"Where I fucked up was when I mentioned that I was at FCC Forrest City," he writes now. "I got too specific and they zeroed in on me. Then I thought it was all good, but it spiralled from there. They started looking at all my other pieces, and I think what really did it was the smuggling series." His situation means he is currently ineligible to join the RDAP program, which could secure his early release in May 2014. "I'm good," he writes, "just bored with nothing to do. They won't give me any of my property besides a radio and shower shoes—no access to any of my research materials so I can spend the hours doing something productive."
The Fix asked the warden of FCC Forrest City and the South Central Regional Office of the Federal Bureau of Prisons for comment, but received no response. Prisoners are frequently permitted in practice to write for the media, so long as what they write is not deemed a security risk. But obtaining clarification of what is allowed and what is not, in halfway houses as well as prisons, is notoriously difficult. Julie Stewart, the founder of Families Against Mandatory Minimums (FAMM), a nonprofit fighting for fairer sentencing laws, can't comment specifically on Ferranti's case, but says she finds it plausible that a prisoner might be held in the hole because of his writing, "if what he was writing was perceived as a threat." She adds, "Segregation should be used far more sparingly than it is, because it is so incredibly cruel."
Anyone wishing to inquire or express concern about Seth Ferranti (inmate 18205-083) can contact South Central Regional Office, Federal Bureau of Prisons at: SCRO/EXECASSISTANT@BOP.GOV
Senator Rand Paul's latest comment on marijuana has pro-pot activists a bit peeved. The self-proclaimed "constitutional conservative" US senator says in a Las Vegas Sun interview that chronic users "have a loss of IQ and a loss of ambition," and that his personal stance is that "marijuana use is not healthy." Despite this, the senator maintains his support for states' rights. "I support the right of the states to make the decision," he said when asked if he supports legal marijuana.
Paul is often outspoken in his criticism of the War on Drugs, but the likely 2016 presidential candidate's latest comments are "either pandering" or doing "some really smart coalition-building" according to NORML director Allen St. Pierre. "It was unfortunate, because Mr. Rand on the one hand is very critical of the drug war, but he wants to buffer his support by declaring, 'I don't smoke marijuana, I don't want my son to smoke marijuana, I don't want my dog to smoke marijuana,'" says St. Pierre. "He's carving out this fascinating position here." Though Paul's statement will rile most pro-pot people, he does not believe in prison sentences for minor, non-violent drug offenses.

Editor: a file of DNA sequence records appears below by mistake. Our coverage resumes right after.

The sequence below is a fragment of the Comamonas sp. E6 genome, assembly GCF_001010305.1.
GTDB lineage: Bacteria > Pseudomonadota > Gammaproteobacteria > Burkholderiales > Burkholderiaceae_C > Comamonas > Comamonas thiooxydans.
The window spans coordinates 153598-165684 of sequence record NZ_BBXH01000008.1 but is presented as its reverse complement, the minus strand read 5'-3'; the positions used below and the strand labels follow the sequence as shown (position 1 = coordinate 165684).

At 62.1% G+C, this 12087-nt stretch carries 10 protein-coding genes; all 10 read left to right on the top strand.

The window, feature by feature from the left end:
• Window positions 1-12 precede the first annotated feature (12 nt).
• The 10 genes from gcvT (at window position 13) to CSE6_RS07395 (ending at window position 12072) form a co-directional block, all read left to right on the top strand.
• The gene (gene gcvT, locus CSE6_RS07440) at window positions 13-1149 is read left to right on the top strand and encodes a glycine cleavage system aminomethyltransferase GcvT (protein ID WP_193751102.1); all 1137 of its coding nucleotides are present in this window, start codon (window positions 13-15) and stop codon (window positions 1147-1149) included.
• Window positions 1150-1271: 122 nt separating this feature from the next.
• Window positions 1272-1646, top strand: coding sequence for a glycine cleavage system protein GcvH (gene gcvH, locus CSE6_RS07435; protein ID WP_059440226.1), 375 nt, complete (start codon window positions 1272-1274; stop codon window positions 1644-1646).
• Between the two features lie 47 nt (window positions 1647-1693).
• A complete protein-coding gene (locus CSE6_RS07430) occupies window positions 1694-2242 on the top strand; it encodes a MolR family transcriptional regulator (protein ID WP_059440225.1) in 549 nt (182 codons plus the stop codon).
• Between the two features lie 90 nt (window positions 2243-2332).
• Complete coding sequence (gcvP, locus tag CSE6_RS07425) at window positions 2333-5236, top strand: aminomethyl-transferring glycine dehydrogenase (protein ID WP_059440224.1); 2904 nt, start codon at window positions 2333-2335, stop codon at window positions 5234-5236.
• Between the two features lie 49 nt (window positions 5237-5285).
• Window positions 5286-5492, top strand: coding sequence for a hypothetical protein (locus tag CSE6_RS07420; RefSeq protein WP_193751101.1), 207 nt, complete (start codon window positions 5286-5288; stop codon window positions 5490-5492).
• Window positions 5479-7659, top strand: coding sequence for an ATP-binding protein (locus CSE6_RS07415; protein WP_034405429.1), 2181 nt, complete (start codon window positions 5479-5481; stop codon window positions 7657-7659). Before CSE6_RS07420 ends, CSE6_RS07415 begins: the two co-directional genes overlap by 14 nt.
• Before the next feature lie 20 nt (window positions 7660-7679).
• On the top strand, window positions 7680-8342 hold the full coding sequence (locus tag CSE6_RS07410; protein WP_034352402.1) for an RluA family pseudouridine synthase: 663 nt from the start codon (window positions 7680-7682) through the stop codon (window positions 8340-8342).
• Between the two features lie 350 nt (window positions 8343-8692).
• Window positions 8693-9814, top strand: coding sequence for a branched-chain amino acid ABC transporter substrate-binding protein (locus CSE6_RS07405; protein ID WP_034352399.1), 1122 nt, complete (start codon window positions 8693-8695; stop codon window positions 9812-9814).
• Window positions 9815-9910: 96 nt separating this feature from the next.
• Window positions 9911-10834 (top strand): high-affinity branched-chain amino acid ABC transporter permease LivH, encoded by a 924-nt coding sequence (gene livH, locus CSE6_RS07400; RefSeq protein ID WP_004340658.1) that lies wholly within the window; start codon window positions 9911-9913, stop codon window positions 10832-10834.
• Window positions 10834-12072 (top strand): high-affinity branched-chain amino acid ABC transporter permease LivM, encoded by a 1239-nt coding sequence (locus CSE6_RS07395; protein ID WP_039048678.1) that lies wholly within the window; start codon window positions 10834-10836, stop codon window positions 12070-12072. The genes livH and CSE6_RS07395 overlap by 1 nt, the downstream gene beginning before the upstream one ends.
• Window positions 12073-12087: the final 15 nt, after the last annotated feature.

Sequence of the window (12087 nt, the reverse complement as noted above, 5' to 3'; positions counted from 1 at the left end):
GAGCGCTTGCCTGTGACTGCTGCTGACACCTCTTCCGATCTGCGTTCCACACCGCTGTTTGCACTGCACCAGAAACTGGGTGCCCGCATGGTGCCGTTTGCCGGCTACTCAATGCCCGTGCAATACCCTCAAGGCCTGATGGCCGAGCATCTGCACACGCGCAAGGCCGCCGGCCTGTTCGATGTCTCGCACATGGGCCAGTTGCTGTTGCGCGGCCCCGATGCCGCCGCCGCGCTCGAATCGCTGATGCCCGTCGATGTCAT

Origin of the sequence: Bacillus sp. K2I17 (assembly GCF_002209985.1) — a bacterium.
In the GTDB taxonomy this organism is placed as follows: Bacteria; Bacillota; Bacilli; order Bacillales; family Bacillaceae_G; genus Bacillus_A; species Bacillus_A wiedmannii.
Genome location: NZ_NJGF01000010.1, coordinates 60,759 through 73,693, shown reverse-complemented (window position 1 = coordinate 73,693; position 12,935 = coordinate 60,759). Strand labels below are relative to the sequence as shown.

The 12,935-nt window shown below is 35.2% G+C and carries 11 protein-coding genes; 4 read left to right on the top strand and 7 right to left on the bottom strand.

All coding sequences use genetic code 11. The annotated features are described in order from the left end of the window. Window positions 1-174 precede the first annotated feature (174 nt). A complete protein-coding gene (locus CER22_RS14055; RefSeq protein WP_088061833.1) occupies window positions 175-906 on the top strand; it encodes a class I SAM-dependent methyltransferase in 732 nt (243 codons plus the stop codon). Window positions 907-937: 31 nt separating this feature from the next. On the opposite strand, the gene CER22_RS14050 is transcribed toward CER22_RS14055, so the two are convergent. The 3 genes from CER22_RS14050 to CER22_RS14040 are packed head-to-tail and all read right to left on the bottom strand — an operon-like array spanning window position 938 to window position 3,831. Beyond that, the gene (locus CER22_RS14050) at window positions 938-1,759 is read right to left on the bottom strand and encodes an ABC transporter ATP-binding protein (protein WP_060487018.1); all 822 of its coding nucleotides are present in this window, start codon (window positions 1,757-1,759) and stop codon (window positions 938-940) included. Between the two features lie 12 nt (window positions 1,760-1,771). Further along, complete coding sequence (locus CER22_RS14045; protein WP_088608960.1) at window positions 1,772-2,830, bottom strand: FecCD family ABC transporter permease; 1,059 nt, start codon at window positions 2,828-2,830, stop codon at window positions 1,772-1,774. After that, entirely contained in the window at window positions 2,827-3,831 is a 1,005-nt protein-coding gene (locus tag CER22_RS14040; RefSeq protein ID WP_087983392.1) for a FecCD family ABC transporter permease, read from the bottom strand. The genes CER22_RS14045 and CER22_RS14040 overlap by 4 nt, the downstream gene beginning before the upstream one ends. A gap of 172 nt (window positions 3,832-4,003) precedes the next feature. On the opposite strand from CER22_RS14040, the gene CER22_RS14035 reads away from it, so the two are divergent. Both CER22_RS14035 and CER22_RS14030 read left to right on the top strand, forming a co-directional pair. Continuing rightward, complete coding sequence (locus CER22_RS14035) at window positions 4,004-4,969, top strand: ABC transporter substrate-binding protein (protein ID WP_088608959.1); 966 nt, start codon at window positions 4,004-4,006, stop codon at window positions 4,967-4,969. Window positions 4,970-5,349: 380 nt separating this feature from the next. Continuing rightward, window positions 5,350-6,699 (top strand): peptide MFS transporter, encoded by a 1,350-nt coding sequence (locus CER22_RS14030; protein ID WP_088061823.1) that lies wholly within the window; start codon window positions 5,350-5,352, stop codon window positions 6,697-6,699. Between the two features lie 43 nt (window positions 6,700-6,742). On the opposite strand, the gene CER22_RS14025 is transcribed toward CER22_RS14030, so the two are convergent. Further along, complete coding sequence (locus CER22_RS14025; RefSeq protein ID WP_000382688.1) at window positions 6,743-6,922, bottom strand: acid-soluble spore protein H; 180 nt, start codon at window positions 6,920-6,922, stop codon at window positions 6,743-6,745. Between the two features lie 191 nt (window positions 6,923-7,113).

His comment is based on "Reefer Madness-fueled fear-mongering instead of sound science," says Kris Hermes, spokesman for pro-medical marijuana group Americans for Safe Access. "Contrary to Senator Paul's unscientific assessment, there are more than 200 peer-reviewed studies that clearly show marijuana's medical efficacy," says Hermes. Mason Tvert, communications director of the Marijuana Policy Project, points to Paul's own marijuana use from his time at Baylor University: "As for loss of ambition, he himself used marijuana," says Tvert, referring to the bizarre "Aqua Buddha" anecdote—which involves a playful kidnapping and forced bong hits—that appeared in GQ in 2010. "I think if you use [marijuana] too much you won't show up for class," Paul said at an April 10 event at Howard University, "I think you'll eat too many Doritos." Perhaps the senator is speaking from experience?
Michael Cera didn't have any fake drugs on the set of his upcoming movie, Crystal Fairy & the Magical Cactus. His character in the film, Jamie, is on a quest in search of a slice of the famed hallucinogenic San Pedro cactus. Cera describes ingesting mescaline on camera with co-star Gaby Hoffman. "We drank the San Pedro, yeah. We do it on camera," he tells Huffpost Live. "When we drink it in the movie... it was actual drugs." Cera says he didn't feel any effects from the mescaline, but director Sebastián Silva confirms that Hoffman "lost her shit." Silva also admits to trying San Pedro and other similar hallucinogens and says that Jamie's reaction in the movie—in which he stares fixated at his hands and a crab—is fairly accurate to the effect the drug can have. "If you don't do crazy amounts, that's pretty much how you feel," says Silva. "You're a little more sensitive to things. You sort of see the simple things again. You're sort of reborn." Cera says that despite having limited experiences with hallucinogens, playing his character was not a difficult stretch: "There's a crab there and it's a fantastic thing for him to be looking at. It was pretty clear." Check out the interview below: